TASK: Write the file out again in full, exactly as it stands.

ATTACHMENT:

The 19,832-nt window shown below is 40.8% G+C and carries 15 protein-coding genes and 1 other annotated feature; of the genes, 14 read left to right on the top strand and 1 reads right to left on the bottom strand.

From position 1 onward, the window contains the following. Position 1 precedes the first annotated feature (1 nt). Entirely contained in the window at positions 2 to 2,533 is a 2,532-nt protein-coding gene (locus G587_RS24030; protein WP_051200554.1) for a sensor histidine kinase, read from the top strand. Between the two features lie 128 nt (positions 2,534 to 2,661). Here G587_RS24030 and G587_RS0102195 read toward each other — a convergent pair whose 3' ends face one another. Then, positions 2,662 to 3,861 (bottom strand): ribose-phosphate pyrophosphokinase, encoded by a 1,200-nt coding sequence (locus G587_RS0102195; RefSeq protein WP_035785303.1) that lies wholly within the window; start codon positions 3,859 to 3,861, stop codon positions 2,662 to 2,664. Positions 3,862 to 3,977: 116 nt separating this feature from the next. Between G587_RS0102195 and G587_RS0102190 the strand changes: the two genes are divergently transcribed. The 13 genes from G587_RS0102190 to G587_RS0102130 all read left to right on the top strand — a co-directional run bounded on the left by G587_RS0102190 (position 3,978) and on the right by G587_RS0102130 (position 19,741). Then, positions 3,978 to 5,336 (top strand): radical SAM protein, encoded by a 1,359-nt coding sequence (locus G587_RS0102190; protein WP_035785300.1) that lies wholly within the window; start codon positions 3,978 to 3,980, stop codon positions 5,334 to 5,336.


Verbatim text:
The 19,832-nt window shown below is 40.8% G+C and carries 15 protein-coding genes and 1 other annotated feature; of the genes, 14 read left to right on the top strand and 1 reads right to left on the bottom strand.

From position 1 onward, the window contains the following. Position 1 precedes the first annotated feature (1 nt). Entirely contained in the window at positions 2 to 2,533 is a 2,532-nt protein-coding gene (locus G587_RS24030; protein WP_051200554.1) for a sensor histidine kinase, read from the top strand. Between the two features lie 128 nt (positions 2,534 to 2,661). Here G587_RS24030 and G587_RS0102195 read toward each other — a convergent pair whose 3' ends face one another. Then, positions 2,662 to 3,861 (bottom strand): ribose-phosphate pyrophosphokinase, encoded by a 1,200-nt coding sequence (locus G587_RS0102195; RefSeq protein WP_035785303.1) that lies wholly within the window; start codon positions 3,859 to 3,861, stop codon positions 2,662 to 2,664. Positions 3,862 to 3,977: 116 nt separating this feature from the next. Between G587_RS0102195 and G587_RS0102190 the strand changes: the two genes are divergently transcribed. The 13 genes from G587_RS0102190 to G587_RS0102130 all read left to right on the top strand — a co-directional run bounded on the left by G587_RS0102190 (position 3,978) and on the right by G587_RS0102130 (position 19,741). Then, positions 3,978 to 5,336 (top strand): radical SAM protein, encoded by a 1,359-nt coding sequence (locus G587_RS0102190; protein WP_035785300.1) that lies wholly within the window; start codon positions 3,978 to 3,980, stop codon positions 5,334 to 5,336.